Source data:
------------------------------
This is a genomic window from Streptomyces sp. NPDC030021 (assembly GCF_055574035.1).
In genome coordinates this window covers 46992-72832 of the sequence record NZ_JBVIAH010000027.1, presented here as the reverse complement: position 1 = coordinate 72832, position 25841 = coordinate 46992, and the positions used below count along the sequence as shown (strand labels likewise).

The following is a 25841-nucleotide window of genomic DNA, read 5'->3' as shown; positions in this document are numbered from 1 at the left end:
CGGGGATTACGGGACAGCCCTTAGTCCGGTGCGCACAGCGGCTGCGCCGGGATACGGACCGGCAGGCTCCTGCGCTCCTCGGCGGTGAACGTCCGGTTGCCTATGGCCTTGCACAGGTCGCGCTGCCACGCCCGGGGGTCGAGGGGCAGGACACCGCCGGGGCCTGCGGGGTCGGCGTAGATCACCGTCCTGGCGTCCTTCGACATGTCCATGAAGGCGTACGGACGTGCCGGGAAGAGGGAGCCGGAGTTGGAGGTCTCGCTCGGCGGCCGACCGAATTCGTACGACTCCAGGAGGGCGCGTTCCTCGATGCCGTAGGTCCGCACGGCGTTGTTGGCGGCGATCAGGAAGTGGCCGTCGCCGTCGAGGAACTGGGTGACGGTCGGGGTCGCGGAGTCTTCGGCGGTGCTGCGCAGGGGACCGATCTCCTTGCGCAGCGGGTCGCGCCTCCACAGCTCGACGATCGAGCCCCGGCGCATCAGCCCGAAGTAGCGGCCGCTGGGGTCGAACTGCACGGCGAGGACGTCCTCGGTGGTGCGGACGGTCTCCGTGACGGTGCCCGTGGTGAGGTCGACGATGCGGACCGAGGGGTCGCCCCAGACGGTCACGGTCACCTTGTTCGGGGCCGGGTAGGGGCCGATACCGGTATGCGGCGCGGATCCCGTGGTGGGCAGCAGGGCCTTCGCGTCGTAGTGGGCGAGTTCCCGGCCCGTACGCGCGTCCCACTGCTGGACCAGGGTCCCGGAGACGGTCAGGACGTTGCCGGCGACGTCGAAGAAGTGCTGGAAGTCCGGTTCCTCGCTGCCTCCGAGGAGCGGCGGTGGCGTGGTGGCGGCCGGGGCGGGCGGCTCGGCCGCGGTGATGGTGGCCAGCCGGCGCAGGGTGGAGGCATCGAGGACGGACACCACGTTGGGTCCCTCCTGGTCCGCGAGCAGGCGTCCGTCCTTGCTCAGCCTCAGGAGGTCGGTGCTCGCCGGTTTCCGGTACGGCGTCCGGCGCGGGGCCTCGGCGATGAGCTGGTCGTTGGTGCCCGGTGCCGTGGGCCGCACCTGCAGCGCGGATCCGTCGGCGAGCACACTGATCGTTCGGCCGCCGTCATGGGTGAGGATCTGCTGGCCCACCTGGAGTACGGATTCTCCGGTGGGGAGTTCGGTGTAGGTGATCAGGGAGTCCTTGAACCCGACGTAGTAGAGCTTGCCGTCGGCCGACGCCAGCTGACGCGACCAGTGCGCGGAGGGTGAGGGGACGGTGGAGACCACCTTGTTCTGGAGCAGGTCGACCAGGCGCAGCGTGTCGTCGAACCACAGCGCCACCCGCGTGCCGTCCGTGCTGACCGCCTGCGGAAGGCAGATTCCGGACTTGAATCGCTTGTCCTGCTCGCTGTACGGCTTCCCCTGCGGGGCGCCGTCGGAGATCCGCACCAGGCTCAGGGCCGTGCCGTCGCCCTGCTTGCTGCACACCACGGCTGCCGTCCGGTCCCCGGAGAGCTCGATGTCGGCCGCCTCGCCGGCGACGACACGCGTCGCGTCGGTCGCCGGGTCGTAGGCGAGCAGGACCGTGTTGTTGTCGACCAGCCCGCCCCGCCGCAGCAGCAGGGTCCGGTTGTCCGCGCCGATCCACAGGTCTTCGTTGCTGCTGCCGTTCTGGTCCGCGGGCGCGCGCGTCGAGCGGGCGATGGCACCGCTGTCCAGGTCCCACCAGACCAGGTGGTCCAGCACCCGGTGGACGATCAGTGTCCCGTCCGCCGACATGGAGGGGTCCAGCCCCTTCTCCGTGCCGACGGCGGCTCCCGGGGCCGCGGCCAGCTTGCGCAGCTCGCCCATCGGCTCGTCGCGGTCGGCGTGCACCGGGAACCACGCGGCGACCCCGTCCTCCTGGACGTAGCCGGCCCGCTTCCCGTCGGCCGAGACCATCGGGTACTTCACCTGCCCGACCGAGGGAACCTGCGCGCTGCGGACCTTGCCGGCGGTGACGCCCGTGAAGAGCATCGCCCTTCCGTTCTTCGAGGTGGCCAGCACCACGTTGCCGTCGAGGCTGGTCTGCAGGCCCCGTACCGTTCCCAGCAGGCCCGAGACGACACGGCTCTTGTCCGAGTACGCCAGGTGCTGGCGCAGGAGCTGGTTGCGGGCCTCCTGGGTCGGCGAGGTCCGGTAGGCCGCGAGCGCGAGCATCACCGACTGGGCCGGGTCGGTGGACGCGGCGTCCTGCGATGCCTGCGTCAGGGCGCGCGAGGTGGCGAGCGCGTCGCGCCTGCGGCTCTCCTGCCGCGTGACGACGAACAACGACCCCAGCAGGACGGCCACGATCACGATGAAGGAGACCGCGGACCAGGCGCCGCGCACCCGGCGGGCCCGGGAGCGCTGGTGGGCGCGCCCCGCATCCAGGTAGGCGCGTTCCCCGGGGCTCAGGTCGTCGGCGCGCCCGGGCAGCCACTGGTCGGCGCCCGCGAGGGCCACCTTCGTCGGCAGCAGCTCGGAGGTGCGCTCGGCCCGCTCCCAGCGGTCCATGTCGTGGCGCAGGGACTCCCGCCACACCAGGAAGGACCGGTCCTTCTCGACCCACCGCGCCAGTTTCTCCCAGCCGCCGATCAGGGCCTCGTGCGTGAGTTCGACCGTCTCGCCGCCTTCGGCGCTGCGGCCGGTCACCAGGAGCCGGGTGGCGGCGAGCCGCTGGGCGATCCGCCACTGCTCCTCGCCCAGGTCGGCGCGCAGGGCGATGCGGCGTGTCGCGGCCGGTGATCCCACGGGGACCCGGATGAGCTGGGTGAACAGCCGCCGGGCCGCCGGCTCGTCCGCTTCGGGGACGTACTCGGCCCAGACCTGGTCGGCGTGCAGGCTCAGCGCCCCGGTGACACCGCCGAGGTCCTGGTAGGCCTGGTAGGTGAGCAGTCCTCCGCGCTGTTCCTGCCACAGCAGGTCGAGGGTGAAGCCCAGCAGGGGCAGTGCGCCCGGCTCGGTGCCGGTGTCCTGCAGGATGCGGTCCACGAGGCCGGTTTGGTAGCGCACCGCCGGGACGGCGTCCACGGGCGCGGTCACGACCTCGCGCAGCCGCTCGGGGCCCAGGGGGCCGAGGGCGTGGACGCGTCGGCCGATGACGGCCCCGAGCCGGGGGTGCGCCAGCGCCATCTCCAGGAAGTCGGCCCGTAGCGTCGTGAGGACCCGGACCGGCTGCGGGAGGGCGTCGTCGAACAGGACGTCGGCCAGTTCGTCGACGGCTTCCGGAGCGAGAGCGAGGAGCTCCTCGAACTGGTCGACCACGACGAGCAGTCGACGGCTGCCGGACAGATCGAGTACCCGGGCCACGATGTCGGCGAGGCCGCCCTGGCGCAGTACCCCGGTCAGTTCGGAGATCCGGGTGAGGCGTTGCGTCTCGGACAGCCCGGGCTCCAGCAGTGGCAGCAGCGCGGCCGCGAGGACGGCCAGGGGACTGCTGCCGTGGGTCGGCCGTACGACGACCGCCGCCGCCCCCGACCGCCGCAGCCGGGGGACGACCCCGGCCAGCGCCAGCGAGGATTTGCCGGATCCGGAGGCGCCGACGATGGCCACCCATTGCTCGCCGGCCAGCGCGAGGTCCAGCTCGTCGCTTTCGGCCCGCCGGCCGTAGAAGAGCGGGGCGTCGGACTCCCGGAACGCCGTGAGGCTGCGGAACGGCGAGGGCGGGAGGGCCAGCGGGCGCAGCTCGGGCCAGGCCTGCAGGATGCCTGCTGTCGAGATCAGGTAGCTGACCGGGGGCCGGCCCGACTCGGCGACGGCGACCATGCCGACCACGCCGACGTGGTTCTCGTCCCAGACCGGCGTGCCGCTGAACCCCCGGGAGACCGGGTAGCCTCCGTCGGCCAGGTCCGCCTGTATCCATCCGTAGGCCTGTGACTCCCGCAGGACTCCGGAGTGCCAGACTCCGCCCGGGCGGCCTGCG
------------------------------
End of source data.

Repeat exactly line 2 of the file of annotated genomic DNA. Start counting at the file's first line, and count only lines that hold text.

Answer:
In genome coordinates this window covers 46992-72832 of the sequence record NZ_JBVIAH010000027.1, presented here as the reverse complement: position 1 = coordinate 72832, position 25841 = coordinate 46992, and the positions used below count along the sequence as shown (strand labels likewise).